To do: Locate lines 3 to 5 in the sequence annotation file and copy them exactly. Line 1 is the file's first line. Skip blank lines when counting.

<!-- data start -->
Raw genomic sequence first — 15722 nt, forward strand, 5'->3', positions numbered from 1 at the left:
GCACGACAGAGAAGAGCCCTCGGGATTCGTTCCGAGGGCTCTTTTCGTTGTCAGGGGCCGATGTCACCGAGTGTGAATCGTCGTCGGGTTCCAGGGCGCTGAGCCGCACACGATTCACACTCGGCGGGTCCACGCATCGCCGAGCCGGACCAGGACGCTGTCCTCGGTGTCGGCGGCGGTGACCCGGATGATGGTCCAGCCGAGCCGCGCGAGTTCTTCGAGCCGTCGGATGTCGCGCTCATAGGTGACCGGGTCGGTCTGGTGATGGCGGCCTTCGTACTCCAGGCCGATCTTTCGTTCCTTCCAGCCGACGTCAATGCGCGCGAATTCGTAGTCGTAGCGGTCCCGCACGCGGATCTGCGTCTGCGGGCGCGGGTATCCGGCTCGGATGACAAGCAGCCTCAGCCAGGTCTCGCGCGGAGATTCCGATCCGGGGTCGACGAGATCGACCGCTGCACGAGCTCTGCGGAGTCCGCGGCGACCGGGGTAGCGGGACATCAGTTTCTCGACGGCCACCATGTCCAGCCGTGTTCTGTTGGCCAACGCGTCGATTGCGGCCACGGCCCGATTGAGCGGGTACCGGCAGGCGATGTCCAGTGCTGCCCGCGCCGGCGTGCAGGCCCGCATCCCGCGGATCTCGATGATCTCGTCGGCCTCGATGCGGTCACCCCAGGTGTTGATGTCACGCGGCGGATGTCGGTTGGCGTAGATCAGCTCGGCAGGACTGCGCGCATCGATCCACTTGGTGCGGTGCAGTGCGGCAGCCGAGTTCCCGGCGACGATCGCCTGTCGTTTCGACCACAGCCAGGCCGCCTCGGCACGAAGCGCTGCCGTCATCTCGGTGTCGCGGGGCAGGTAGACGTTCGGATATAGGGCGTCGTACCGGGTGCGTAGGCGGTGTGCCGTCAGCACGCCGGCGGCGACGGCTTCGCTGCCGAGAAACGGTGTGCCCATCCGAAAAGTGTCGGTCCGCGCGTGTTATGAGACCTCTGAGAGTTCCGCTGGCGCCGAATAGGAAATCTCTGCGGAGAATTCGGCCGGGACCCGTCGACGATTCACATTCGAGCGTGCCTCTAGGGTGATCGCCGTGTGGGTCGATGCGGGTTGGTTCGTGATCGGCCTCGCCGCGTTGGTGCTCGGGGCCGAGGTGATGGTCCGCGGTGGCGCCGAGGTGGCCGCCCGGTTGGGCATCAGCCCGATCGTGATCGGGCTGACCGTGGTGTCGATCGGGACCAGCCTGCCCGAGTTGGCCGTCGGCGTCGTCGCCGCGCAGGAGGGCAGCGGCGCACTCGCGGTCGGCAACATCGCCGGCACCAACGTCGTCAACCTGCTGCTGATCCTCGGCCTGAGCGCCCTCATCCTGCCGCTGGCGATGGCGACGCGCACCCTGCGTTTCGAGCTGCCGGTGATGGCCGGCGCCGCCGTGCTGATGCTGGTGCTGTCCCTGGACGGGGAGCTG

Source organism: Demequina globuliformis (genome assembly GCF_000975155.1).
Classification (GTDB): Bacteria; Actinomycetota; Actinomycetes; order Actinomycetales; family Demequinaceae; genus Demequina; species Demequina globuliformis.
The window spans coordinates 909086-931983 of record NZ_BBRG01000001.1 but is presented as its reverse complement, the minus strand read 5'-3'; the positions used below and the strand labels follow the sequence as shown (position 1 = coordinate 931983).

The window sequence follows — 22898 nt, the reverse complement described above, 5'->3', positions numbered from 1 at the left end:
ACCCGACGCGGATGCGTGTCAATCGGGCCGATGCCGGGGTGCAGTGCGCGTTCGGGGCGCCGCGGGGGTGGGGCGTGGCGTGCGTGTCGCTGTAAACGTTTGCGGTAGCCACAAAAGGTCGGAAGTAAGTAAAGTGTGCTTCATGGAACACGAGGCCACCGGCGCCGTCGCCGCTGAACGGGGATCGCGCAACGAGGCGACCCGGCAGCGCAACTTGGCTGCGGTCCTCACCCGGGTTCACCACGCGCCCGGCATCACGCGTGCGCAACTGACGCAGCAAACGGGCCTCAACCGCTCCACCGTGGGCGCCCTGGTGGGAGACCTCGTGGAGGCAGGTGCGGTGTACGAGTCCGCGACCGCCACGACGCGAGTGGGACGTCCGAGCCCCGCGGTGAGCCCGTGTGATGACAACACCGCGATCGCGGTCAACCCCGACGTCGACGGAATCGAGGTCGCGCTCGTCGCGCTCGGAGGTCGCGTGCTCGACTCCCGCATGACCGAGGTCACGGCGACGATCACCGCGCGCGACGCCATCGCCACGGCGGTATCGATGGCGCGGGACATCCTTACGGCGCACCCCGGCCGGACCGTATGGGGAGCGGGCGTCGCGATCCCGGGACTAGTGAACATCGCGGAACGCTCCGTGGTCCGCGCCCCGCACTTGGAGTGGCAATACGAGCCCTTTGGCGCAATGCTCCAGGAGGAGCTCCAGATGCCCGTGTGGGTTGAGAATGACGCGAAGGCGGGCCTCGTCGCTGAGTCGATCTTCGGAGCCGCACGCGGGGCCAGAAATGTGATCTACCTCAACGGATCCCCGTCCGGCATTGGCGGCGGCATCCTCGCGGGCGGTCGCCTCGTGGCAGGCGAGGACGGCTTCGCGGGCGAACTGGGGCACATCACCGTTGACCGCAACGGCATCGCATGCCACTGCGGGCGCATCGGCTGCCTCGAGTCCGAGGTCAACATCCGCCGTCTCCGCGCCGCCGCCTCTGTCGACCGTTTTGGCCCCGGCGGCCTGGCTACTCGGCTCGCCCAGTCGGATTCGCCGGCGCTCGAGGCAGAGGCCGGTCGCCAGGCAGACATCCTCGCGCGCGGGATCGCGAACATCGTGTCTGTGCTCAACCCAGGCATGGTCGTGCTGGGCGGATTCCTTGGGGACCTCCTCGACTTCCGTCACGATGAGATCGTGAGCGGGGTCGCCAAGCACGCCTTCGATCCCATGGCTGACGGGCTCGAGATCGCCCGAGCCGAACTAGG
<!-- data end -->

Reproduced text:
Source organism: Demequina globuliformis (genome assembly GCF_000975155.1).
Classification (GTDB): Bacteria; Actinomycetota; Actinomycetes; order Actinomycetales; family Demequinaceae; genus Demequina; species Demequina globuliformis.
The window spans coordinates 909086-931983 of record NZ_BBRG01000001.1 but is presented as its reverse complement, the minus strand read 5'-3'; the positions used below and the strand labels follow the sequence as shown (position 1 = coordinate 931983).